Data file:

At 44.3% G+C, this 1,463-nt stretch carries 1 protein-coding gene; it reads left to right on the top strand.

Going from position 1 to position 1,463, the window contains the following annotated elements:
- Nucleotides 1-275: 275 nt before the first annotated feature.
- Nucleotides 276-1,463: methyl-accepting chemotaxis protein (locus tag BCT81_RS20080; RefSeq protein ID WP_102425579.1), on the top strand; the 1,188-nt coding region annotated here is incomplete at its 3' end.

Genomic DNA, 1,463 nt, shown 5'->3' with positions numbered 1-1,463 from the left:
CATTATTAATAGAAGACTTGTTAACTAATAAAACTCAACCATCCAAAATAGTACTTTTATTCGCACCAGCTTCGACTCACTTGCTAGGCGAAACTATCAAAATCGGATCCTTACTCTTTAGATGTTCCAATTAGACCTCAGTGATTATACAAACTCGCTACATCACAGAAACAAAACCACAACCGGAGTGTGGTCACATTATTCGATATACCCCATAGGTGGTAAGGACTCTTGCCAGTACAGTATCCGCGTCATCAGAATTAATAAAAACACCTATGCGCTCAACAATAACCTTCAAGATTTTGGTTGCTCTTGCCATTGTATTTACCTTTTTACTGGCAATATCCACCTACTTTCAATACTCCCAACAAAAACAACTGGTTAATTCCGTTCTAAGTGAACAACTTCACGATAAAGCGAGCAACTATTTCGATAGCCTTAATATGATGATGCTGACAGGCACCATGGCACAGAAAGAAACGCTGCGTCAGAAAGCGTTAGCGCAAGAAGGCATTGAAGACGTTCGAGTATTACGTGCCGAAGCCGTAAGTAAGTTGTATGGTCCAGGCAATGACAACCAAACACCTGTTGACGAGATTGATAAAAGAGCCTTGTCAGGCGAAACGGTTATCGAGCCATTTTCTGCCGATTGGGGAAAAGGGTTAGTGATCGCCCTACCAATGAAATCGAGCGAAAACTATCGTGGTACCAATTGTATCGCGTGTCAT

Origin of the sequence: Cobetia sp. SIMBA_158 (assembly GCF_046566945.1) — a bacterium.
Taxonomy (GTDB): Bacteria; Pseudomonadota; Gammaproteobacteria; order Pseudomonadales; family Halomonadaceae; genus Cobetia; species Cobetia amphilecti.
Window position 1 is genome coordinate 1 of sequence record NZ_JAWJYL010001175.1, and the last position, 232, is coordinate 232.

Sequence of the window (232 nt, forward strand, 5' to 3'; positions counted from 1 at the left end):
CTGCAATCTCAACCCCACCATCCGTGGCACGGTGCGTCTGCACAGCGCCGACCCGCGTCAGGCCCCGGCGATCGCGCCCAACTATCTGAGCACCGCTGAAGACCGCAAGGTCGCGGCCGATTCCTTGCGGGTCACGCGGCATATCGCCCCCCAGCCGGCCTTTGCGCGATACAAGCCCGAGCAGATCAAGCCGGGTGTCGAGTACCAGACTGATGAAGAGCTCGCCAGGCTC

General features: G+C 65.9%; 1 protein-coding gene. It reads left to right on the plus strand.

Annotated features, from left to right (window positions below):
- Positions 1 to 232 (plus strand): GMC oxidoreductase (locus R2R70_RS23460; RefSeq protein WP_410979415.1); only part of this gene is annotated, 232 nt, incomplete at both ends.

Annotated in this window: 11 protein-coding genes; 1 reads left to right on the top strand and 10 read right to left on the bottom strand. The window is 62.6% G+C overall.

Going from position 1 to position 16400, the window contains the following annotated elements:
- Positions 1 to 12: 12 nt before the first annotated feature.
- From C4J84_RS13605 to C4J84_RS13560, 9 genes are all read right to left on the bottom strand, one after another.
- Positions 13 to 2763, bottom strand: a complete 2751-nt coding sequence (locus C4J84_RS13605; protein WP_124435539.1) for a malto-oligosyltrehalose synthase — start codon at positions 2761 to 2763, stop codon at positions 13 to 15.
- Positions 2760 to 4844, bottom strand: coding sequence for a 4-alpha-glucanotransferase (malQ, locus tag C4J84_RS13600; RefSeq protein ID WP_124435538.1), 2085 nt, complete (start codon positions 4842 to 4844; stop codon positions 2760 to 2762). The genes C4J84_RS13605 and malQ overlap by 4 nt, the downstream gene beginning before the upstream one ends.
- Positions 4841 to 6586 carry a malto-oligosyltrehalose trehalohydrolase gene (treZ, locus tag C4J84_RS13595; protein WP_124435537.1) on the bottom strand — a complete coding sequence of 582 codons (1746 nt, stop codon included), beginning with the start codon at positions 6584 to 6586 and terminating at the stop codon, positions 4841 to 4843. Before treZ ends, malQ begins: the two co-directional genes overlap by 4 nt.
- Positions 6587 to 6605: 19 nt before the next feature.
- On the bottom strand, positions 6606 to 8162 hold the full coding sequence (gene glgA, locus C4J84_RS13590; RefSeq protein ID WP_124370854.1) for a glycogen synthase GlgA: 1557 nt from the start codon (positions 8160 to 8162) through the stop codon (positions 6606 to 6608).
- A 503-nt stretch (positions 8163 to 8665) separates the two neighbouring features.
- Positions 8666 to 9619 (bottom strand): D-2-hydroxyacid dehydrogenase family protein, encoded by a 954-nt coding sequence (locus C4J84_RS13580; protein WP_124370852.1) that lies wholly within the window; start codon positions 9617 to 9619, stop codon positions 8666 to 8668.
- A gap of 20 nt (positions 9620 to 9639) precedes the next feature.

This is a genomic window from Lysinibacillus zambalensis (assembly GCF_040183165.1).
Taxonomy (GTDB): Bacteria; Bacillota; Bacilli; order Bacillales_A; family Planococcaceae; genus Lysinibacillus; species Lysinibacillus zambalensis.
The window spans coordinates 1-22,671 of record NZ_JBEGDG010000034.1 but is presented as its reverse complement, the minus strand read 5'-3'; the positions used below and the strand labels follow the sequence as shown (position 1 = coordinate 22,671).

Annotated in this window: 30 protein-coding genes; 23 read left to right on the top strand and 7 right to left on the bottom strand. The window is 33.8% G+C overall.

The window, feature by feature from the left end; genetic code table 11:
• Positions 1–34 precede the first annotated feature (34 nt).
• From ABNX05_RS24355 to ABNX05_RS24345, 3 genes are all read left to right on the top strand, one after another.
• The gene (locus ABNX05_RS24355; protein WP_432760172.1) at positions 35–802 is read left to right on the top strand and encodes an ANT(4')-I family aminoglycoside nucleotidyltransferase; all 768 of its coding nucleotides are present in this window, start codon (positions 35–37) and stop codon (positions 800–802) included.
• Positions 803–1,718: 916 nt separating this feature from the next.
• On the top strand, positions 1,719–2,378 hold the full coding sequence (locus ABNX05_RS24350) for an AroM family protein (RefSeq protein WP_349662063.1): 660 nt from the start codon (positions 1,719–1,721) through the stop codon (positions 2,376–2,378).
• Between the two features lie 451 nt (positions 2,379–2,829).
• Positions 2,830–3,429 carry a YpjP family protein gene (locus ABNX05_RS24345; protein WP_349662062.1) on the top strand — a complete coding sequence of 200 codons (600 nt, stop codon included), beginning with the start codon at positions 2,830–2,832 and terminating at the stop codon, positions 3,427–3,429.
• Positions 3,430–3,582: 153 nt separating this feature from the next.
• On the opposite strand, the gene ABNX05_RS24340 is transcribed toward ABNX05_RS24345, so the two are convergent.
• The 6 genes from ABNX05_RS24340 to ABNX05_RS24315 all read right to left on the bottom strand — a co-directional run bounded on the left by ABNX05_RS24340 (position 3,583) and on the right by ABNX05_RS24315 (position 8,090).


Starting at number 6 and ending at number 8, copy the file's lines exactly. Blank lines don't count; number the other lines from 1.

CATTATTAATAGAAGACTTGTTAACTAATAAAACTCAACCATCCAAAATAGTACTTTTATTCGCACCAGCTTCGACTCACTTGCTAGGCGAAACTATCAAAATCGGATCCTTACTCTTTAGATGTTCCAATTAGACCTCAGTGATTATACAAACTCGCTACATCACAGAAACAAAACCACAACCGGAGTGTGGTCACATTATTCGATATACCCCATAGGTGGTAAGGACTCTTGCCAGTACAGTATCCGCGTCATCAGAATTAATAAAAACACCTATGCGCTCAACAATAACCTTCAAGATTTTGGTTGCTCTTGCCATTGTATTTACCTTTTTACTGGCAATATCCACCTACTTTCAATACTCCCAACAAAAACAACTGGTTAATTCCGTTCTAAGTGAACAACTTCACGATAAAGCGAGCAACTATTTCGATAGCCTTAATATGATGATGCTGACAGGCACCATGGCACAGAAAGAAACGCTGCGTCAGAAAGCGTTAGCGCAAGAAGGCATTGAAGACGTTCGAGTATTACGTGCCGAAGCCGTAAGTAAGTTGTATGGTCCAGGCAATGACAACCAAACACCTGTTGACGAGATTGATAAAAGAGCCTTGTCAGGCGAAACGGTTATCGAGCCATTTTCTGCCGATTGGGGAAAAGGGTTAGTGATCGCCCTACCAATGAAATCGAGCGAAAACTATCGTGGTACCAATTGTATCGCGTGTCAT

Origin of the sequence: Cobetia sp. SIMBA_158 (assembly GCF_046566945.1) — a bacterium.
Taxonomy (GTDB): Bacteria; Pseudomonadota; Gammaproteobacteria; order Pseudomonadales; family Halomonadaceae; genus Cobetia; species Cobetia amphilecti.